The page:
Shelby County v. Holder - 12-96 (2013)
SUPREME COURT OF THE UNITED STATES
SHELBY COUNTY, ALABAMA, PETITIONER v. ERIC H. HOLDER, Jr., ATTORNEY GENERAL, et al.
on writ of certiorari to the united states court of appeals for the district of columbia circuit
[June 25, 2013]
Justice Thomas, concurring.
I join the Court’s opinion in full but write separately to explain that I would find §5 of the Voting Rights Act unconstitutional as well. The Court’s opinion sets forth the reasons.
“The Voting Rights Act of 1965 employed extraordinary measures to address an extraordinary problem.” Ante, at 1. In the face of “unremitting and ingenious defiance” of citizens’ constitutionally protected right to vote, §5 was necessary to give effect to the Fifteenth Amendment in particular regions of the country. South Carolina v. Katzen-bach, 383 U. S. 301, 309 (1966) . Though §5’s preclear- ance requirement represented a “shar[p] depart[ure]” from “basic principles” of federalism and the equal sovereignty of the States, ante, at 9, 11, the Court upheld the measure against early constitutional challenges because it was necessary at the time to address “voting discrimination where it persist[ed] on a pervasive scale.” Katzenbach, supra, at 308.
Today, our Nation has changed. “[T]he conditions that originally justified [§5] no longer characterize voting in the covered jurisdictions.” Ante, at 2. As the Court explains: “ ‘[V]oter turnout and registration rates now approach parity. Blatantly discriminatory evasions of federal decrees are rare. And minority candidates hold office at un-precedented levels.’ ” Ante, at 13–14 (quoting Northwest Austin Municipal Util. Dist. No. One v. Holder, 557 U. S. 193, 202 (2009) ).
In spite of these improvements, however, Congress increased the already significant burdens of §5. Following its reenactment in 2006, the Voting Rights Act was amended to “prohibit more conduct than before.” Ante, at 5. “Section 5 now forbids voting changes with ‘any dis-criminatory purpose’ as well as voting changes that diminish the ability of citizens, on account of race, color, or language minority status, ‘to elect their preferred candidates of choice.’ ” Ante, at 6. While the pre-2006 version of the Act went well beyond protection guaranteed under the Constitution, see Reno v. Bossier Parish School Bd., 520 U. S. 471 –482 (1997), it now goes even further.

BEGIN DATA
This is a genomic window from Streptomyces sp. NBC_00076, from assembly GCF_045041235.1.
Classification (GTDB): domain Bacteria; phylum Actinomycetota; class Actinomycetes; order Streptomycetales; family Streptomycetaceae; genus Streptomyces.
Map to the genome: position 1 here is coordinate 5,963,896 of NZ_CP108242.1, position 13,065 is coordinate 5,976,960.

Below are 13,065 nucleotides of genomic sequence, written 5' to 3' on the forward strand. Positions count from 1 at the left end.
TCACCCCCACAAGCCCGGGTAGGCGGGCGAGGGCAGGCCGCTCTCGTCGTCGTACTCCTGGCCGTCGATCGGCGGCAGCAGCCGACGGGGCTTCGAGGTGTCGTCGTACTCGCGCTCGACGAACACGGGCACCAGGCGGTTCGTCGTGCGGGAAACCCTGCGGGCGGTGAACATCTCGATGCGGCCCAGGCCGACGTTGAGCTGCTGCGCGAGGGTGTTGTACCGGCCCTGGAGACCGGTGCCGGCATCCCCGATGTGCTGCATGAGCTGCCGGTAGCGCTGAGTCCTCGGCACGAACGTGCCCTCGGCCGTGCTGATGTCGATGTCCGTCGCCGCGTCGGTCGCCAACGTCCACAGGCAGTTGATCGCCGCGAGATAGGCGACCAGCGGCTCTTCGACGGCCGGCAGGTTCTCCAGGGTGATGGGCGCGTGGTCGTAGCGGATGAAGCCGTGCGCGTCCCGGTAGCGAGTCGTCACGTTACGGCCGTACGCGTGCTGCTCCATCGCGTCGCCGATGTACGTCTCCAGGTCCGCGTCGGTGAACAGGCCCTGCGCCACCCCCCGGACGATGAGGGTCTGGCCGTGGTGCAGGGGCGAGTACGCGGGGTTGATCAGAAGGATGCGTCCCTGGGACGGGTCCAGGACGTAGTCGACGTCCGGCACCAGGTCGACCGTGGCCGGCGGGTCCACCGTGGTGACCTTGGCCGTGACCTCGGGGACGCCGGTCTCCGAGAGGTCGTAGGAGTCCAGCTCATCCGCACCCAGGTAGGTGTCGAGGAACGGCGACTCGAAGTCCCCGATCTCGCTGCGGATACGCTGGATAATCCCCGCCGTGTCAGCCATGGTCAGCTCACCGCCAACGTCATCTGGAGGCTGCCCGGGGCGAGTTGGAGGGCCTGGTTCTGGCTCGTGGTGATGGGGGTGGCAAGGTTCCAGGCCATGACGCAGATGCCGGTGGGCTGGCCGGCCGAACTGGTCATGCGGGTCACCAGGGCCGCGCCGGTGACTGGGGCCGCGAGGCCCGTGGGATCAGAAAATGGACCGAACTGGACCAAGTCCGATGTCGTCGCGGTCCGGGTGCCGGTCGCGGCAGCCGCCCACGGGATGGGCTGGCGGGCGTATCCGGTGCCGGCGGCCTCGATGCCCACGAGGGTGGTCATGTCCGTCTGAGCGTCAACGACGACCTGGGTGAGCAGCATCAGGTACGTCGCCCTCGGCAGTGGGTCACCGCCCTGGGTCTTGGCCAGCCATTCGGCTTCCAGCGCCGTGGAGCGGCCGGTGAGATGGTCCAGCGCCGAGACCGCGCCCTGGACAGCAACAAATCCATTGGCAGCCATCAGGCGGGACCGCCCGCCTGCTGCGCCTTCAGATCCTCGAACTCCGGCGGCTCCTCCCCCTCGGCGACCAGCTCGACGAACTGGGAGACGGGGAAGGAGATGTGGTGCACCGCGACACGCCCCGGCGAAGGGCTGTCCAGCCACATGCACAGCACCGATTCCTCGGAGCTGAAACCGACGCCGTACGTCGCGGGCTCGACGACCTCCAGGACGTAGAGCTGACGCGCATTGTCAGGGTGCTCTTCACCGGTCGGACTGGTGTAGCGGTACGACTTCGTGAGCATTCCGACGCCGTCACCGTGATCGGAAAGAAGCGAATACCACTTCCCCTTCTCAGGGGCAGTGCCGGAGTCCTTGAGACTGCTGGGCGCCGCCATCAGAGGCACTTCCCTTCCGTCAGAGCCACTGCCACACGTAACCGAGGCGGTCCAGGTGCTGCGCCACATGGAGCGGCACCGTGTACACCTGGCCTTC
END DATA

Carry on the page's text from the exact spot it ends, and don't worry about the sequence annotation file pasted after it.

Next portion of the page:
It is, thus, quite fitting that the Court repeatedly points out that this legislation is “extraordinary” and “unprecedented” and recognizes the significant constitutional problems created by Congress’ decision to raise “the bar that covered jurisdictions must clear,” even as “the conditions justifying that requirement have dramatically improved.” Ante, at 16–17. However one aggregates the data compiled by Congress, it cannot justify the considerable burdens created by §5. As the Court aptly notes: “[N]o one can fairly say that [the record] shows anything approaching the ‘pervasive,’ ‘flagrant,’ ‘widespread,’ and ‘rampant’ discrimination that faced Congress in 1965, and that clearly distinguished the covered jurisdictions from the rest of the Nation at that time.” Ante, at 21. Indeed, circumstances in the covered jurisdictions can no longer be characterized as “exceptional” or “unique.” “The extensive pattern of discrimination that led the Court to previously uphold §5 as enforcing the Fifteenth Amendment no longer exists.” Northwest Austin, supra, at 226 (Thomas, J., concurring in judgment in part and dissenting in part). Section 5 is, thus, unconstitutional.
While the Court claims to “issue no holding on §5 itself,” ante, at 24, its own opinion compellingly demonstrates that Congress has failed to justify “ ‘current burdens’ ” with a record demonstrating “ ‘current needs.’ ” See ante, at 9 (quoting Northwest Austin, supra, at 203). By leaving the inevitable conclusion unstated, the Court needlessly prolongs the demise of that provision. For the reasons stated in the Court’s opinion, I would find §5 unconstitutional.